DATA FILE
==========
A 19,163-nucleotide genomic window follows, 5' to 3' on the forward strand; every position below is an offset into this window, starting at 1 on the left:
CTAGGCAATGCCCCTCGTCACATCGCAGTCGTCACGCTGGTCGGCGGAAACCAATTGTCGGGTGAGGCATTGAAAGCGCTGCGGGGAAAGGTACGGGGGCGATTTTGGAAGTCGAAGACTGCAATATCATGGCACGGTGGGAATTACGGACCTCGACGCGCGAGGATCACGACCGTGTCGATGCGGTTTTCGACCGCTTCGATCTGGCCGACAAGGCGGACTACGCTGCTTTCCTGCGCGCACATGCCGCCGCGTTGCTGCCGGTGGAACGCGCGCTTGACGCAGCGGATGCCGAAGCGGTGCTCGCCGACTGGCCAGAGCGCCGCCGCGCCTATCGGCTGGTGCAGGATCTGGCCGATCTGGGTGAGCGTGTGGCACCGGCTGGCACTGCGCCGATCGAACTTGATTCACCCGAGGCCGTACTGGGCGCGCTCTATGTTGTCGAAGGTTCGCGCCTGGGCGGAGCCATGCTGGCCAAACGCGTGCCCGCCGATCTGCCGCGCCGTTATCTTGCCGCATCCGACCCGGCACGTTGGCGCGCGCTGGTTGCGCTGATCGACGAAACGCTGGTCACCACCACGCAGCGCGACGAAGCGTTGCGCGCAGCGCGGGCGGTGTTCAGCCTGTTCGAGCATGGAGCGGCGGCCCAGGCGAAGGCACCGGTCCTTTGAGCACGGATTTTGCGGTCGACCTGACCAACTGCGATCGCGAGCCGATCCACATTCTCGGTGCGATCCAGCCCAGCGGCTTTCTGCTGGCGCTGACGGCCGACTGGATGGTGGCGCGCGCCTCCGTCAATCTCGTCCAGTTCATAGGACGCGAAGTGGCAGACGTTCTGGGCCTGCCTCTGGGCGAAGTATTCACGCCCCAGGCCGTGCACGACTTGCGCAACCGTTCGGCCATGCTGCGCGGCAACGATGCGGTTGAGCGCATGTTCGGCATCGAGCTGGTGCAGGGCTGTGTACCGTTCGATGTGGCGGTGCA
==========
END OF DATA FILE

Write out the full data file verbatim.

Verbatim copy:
A 19,163-nucleotide genomic window follows, 5' to 3' on the forward strand; every position below is an offset into this window, starting at 1 on the left:
CTAGGCAATGCCCCTCGTCACATCGCAGTCGTCACGCTGGTCGGCGGAAACCAATTGTCGGGTGAGGCATTGAAAGCGCTGCGGGGAAAGGTACGGGGGCGATTTTGGAAGTCGAAGACTGCAATATCATGGCACGGTGGGAATTACGGACCTCGACGCGCGAGGATCACGACCGTGTCGATGCGGTTTTCGACCGCTTCGATCTGGCCGACAAGGCGGACTACGCTGCTTTCCTGCGCGCACATGCCGCCGCGTTGCTGCCGGTGGAACGCGCGCTTGACGCAGCGGATGCCGAAGCGGTGCTCGCCGACTGGCCAGAGCGCCGCCGCGCCTATCGGCTGGTGCAGGATCTGGCCGATCTGGGTGAGCGTGTGGCACCGGCTGGCACTGCGCCGATCGAACTTGATTCACCCGAGGCCGTACTGGGCGCGCTCTATGTTGTCGAAGGTTCGCGCCTGGGCGGAGCCATGCTGGCCAAACGCGTGCCCGCCGATCTGCCGCGCCGTTATCTTGCCGCATCCGACCCGGCACGTTGGCGCGCGCTGGTTGCGCTGATCGACGAAACGCTGGTCACCACCACGCAGCGCGACGAAGCGTTGCGCGCAGCGCGGGCGGTGTTCAGCCTGTTCGAGCATGGAGCGGCGGCCCAGGCGAAGGCACCGGTCCTTTGAGCACGGATTTTGCGGTCGACCTGACCAACTGCGATCGCGAGCCGATCCACATTCTCGGTGCGATCCAGCCCAGCGGCTTTCTGCTGGCGCTGACGGCCGACTGGATGGTGGCGCGCGCCTCCGTCAATCTCGTCCAGTTCATAGGACGCGAAGTGGCAGACGTTCTGGGCCTGCCTCTGGGCGAAGTATTCACGCCCCAGGCCGTGCACGACTTGCGCAACCGTTCGGCCATGCTGCGCGGCAACGATGCGGTTGAGCGCATGTTCGGCATCGAGCTGGTGCAGGGCTGTGTACCGTTCGATGTGGCGGTGCA